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Date(s) - 08/06/2018
7:30 pm

Kilmington Village Hall


Gardening for Climate Change

Gold Club Speaker

Michael Burks has been coming to talk to the gardening club in Kilmington for more than 20 years. Speaking without notes or illustrations, he held the audience’s full attention, making them think and laugh at the same time. Since climate change first entered our talks programme, advice has covered both drought and deluge. Over the past 20 years climate has become more changeable and, as a result, understanding specific needs of plants has become more important.

Michael’s advice was structured and clear. He started with soil, his overriding message being ‘look after it’. Add humus to aid drainage and bulk; keep off it as much as possible; use raised beds where practicable; and feed the soil at the right time and for the right reasons. Equally important is the familiar advice of ‘right plant, right place’. Plants on the table in front of him were used as illustrations: lavender can withstand heat and cold in a dry site; camellias deprived of summer rain will suffer bud drop the following spring; bedding plants can be toughened up by using less heat in the greenhouse. Advice came thick and fast. Watering was next on the list. It is always good practice to save water and to use it wisely, installing water butts and using seep hoses rather than sprinklers. In a dry summer, meadow lawns with paths may be more suited to the climate.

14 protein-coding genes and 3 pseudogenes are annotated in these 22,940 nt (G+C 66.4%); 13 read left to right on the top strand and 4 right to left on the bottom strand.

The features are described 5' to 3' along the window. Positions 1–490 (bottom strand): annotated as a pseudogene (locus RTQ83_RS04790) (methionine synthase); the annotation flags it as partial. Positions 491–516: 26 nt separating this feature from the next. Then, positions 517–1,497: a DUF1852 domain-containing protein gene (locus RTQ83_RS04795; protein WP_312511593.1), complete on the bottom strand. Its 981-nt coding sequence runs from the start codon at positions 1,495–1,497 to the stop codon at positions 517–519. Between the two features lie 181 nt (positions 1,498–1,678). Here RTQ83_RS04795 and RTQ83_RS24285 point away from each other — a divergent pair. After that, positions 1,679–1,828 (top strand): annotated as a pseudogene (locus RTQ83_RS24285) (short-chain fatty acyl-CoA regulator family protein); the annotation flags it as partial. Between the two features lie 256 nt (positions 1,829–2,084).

Finally, changes in temperature encourage new pests and diseases to invade our gardens. Among recent arrivals are the leek moth now causing problems in the south of England, Xylella, a bacterium that causes serious diseases in fruit trees, and the fungus causing the recent incidence of ash dieback. Ending on a positive note, Michael argued that gardeners are most important when dealing with the effects of variations in climate – they are the first to notice the changes and then cope with them.